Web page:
A friend and an ex co-worker of mine sent me a few days ago a post on the death of Agile – The end of Agile. Since then I did some research on the subject, and indeed there are quite a few who claim that Agile is either obsolete, abused or simply doesn’t work and fit the current industry. I will try to write in a series of posts my view on the subject, referring to other blogs and articles. In this post I will try to explain why I think the post above is somewhat missing the point.
Hayim Makabee, the author of “The end of Agile” claims there are a few myths that Agile consultants believe in, which underestimate the complexity of software development. His list includes statements like
“Good design will emerge from the implementation of user stories”, “It will always be possible to pay the technical debt in the future” and “Constant refactoring is an effective way to produce code”.
I wouldn’t say that any of these are accurate phrases of Agile thinking. First of all, I would claim that “A good design will help the implementation of user stories” and not the other way around. Whenever we need to implement a complex feature, my experience shows that taking the time to design it is a necessaty to have good results. Usually the design yields the idea of how to divide the implementation into steps or user stories, which in turn can be executed in a sprint.
As to always being able to pay the technical debt – I must admit I never heard this phrase before. Technical debt is just one way of relaxing the scope of a feature so that you can implement it in small bites and iterations. Nobody I worked with ever claimed you can always pay the debt in the future, nor was glad to add more debt. In certain circumstances, there is no choice but to avoid a few known issues, some of them technical, and put them aside for future implementation. This is not an easy decision, nor is it one that you are glad to do, but it is something that reality forces you to always consider. Just recently, in SQream Technologies, we faced a problem of either adding additional technical debt to the backlog and finishing the work on time, or doing the work “right” and delivering it late. This was no easy decision, but both R&D and Business decided to go with the former, because of the need to finish on time. You could even argue that it wouldn’t matter if we were using Agile or not, the situation and decision would be the same (the need to deliver on time is not coming from a sprint or any other Agile concept, but from the business needs), however I would think that if we were not using Agile, R&D would probably decide to work “right” and eventually, in some future day, Business would learn that this is the case and that there is nothing to do but to delay the time to market. Having the ability to decide on this together, by putting R&D and Business together in one team, is one of Agile’s biggest advantages.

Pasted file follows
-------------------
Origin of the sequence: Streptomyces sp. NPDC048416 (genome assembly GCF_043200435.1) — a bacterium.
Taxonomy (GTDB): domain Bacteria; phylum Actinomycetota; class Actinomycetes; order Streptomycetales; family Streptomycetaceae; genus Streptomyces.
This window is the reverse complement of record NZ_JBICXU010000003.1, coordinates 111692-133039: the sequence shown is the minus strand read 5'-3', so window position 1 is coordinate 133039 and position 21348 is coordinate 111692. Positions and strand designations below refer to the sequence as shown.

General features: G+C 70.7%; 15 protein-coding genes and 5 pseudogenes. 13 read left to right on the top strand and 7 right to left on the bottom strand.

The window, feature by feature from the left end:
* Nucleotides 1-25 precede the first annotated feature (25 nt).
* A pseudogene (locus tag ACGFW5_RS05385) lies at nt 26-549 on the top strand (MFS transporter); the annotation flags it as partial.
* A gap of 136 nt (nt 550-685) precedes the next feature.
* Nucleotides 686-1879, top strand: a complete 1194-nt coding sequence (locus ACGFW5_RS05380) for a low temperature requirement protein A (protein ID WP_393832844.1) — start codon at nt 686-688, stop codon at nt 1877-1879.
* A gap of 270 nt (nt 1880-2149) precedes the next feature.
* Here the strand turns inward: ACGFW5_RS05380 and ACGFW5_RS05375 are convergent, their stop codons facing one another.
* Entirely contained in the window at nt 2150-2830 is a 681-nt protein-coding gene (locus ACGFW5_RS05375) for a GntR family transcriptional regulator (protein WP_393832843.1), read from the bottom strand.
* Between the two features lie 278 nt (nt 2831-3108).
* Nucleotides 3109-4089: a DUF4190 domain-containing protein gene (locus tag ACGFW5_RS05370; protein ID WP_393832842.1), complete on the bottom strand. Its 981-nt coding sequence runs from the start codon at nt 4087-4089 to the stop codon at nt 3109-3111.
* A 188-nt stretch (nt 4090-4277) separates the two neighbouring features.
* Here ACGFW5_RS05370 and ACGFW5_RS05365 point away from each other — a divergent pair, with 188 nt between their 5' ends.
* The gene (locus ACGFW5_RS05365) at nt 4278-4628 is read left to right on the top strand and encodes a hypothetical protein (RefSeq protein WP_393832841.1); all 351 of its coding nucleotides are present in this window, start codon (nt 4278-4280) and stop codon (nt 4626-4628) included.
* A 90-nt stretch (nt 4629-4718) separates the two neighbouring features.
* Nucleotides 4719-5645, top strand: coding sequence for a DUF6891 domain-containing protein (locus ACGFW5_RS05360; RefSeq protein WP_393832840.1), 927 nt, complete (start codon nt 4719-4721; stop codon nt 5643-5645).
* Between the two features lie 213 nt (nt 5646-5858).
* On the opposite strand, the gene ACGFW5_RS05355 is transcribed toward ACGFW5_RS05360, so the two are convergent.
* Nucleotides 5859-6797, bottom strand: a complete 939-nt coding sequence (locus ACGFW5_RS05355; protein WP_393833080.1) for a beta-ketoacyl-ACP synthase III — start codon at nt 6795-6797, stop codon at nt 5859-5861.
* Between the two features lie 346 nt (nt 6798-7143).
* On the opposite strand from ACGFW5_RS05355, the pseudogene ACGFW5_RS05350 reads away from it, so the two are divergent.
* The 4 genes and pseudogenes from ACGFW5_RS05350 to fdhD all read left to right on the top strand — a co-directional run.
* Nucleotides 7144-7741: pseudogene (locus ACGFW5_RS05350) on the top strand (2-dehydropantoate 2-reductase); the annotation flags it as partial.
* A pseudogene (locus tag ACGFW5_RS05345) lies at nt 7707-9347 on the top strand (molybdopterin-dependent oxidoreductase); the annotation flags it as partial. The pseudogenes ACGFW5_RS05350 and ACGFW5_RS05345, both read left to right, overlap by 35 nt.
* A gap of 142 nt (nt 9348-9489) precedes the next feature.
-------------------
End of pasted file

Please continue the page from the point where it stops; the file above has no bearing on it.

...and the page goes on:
As to constant refactoring – again I would argue that in all my career, I never heard someone say that it is one of the most effective ways of coding. Refactoring is sometimes needed. It may be needed because of bugs. It may be needed because of changes in the technical aspects, or business aspects, that were not foreseen and it may be needed because we were in a rush. I agree that the Agile mindset does allow refactoring as another tool to cope with the timeline and the time to market, but this is just another tool in your toolbox to choose from. Having more tools is better than having less, as long as you know when and how to use them.
Hayim finishes his articles, stating the following:
In my personal opinion, we will have to go back to the basics: To all the wonderful design fundamentals that were being discussed in the 90’s: the SOLID principles of OOD, design patterns, software reuse, component-based software development. Only when we are able to incorporate these basic principles in our development process we will reach a true state of Agility, embracing change effectively.
This is where I think Hayim, and others, are getting it wrong. In my understanding, Agile never said to stop designing, stop using patterns or reuse code. It just says to use them in the appropriate place, at the appropriate time, and in iterations where possible. In my opinion, we were always able to incorporate them in our development process. This doesn’t mean we are doing it the best way possible, there is always how to improve, but we never said to stop doing them just because we are in a Scrum team. Agile makes you think more about what to do and how to do it, giving you more tools to use but seldom requires you to let go of a tool or process.
It is true that Agile can fit very well when working on very simple software projects. It is also true that almost everything would work in such simple projects. Saying Agile doesn’t fit in complex projects is, in my eyes, misunderstanding the true meaning of Agile. But let’s save that for another post in this series.